In industrial environments, the process of identifying the right critical power supply for individual applications can be complicated. Here, Pat McLaughlin discusses the five things that companies should keep in mind when choosing a switchboard
Today, more than 3 billion people live in cities and the urban population of the planet increasing constantly. This means a growing demand for electrical power and more complex requirements for buildings and manufacturing facilities. Add strict energy standards to the equation and the process of identifying the right critical power supply for individual applications becomes exceedingly tricky.
Fault capacity and ruggedness
Before commissioning a low voltage switchboard, consider what kind of external fault you can expect to have in the application. Usually this means choosing a fault rating higher than the maximum supply capacity. The rule of thumb is: fault rating = (transformer VA /700)* 20. This way, your system should be safe even in the event of an external fault.
Another thing to consider is the product’s lifespan. Switchboards generally have relatively long lives and can last anywhere between 25 and 40 years, perhaps even more if you treat them right and ensure the regular maintenance they deserve. However, this also means they need to be rugged and durable, so they can withstand the occasional knock and abuse life throws their way.
Location and security
Industry has a tendency to leave the electrical room layout to the very end of the building design and adapt it to suit whatever space is left over. Try to avoid this approach if you can.
Ideally, you want your electrical room to be spacious and well ventilated. If possible, there should be enough space to allow repair and replacement work to take place as smoothly as possible. Switchboards are only installed once, but there’s a good chance you will need to add cables or modules as time goes by. Devices may have shrunk, but the laws of physics and the size of cables haven’t changed.
Access to your building’s power centre boards should only be granted to authorised personnel, rather than allowing just anyone to walk in and out. Ideally, the switchboard should be located in a secured room, out of the way, so visitors don’t just stumble in while looking for the rest rooms. In addition, electrical gear is a tempting target for thieves, so it’s important to protect it accordingly from malicious attacks or vandalism.
Because of their long lifespan, switchboards should be designed to last a few decades. One way of future proofing a low voltage assembly is by using a modular design. There’s a chance that as you grow, you will require more capacity. You can easily achieve this by putting a bus coupler on the end, so you can extend and modify the switchboard without shutdown. Modularity also means that if a section of the power centre breaks down it can be easily replaced without having to turn off the whole thing.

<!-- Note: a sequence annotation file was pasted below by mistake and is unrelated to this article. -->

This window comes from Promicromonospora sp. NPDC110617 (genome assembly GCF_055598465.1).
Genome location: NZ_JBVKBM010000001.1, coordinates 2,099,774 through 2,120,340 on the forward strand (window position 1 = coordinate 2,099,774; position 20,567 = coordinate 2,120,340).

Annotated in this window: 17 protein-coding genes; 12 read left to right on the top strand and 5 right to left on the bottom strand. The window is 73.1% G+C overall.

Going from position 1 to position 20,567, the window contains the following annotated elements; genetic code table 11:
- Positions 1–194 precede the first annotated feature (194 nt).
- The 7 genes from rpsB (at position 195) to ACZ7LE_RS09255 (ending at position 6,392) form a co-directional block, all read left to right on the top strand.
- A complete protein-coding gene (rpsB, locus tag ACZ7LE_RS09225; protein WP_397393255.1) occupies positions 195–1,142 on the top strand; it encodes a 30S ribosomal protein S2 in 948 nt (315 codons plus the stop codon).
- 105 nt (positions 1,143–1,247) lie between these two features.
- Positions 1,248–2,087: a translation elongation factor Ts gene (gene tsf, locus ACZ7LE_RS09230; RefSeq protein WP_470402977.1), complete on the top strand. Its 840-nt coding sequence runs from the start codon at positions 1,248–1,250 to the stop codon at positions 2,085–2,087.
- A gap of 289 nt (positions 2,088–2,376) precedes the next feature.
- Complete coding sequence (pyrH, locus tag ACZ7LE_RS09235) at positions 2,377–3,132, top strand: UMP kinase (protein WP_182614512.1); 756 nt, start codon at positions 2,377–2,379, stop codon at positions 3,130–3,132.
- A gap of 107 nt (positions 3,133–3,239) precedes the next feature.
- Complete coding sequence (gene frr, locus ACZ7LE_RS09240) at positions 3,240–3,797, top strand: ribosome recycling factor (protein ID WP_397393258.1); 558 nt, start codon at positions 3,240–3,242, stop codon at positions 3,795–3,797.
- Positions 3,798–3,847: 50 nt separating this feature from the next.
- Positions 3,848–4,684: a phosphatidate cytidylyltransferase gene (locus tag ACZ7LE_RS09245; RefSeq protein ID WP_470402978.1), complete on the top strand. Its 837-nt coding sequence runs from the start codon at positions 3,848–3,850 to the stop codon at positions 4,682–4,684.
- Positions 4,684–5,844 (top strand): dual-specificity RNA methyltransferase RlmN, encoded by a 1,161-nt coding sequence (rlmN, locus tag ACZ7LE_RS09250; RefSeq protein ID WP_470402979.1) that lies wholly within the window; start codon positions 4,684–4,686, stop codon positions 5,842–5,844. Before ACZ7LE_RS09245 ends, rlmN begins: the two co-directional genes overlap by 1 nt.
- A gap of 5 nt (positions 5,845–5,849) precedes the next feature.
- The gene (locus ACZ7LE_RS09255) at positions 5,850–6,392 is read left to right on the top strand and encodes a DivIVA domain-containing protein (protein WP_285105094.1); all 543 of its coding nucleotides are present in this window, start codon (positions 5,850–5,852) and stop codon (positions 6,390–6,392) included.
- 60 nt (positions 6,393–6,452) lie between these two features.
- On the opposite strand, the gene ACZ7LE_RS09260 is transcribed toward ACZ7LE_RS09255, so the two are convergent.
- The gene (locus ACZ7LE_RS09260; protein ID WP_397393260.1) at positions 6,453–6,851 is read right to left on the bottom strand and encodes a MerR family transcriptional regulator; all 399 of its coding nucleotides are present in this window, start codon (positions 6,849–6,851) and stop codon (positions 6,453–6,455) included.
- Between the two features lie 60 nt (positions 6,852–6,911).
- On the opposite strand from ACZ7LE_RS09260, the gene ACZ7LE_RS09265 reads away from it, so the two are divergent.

Speaking of growth, another thing you might need if you want your switchboard to be future proof is a few spare distribution and motor control feeders. They might add to the final cost, but they might also be a lifesaver a few years down the line. You can’t predict the future, but you can make it easier for those who follow you.
Keeping it simple
To make sure sources can’t be cross-connected, even if the electrical control fails, all the switches should be mechanically interlocked. Interlocking switchgear ensures personnel are safe and equipment is operated according to the correct procedures.
Labelling in large switchboards can be very confusing, so colour coding is a good way of keeping track of supplies. Sometimes special symbols can also be used for multiple sources of supply, but colour coding is the simplest and best method. It offers an ‘at a glance’ view of the system and minimises the risks of mistakes.
Very few switchboards these days will operate critical processes manually, so remote signalling and switching is something you should consider when choosing a switchboard. It’s important to make sure that if the main power goes down in the middle of the night, or over the weekend, the generator needs to be on and fully functional.
Speaking of generators, you need to ensure that you test them regularly using a load bank. You should design the switchboard in such a way that testing is easy; otherwise excuses will appear and testing will be delayed. Make sure this doesn’t happen and you won’t be left in the dark when the power goes out. Switchboards need constant attention to always be at the top of their game.
These are just some of the main things to consider when deciding the requirements for low voltage switchboards. It can be a difficult process, but luckily help is never too far away.
Pat McLaughlin is Boulting Technology’s Operations Director.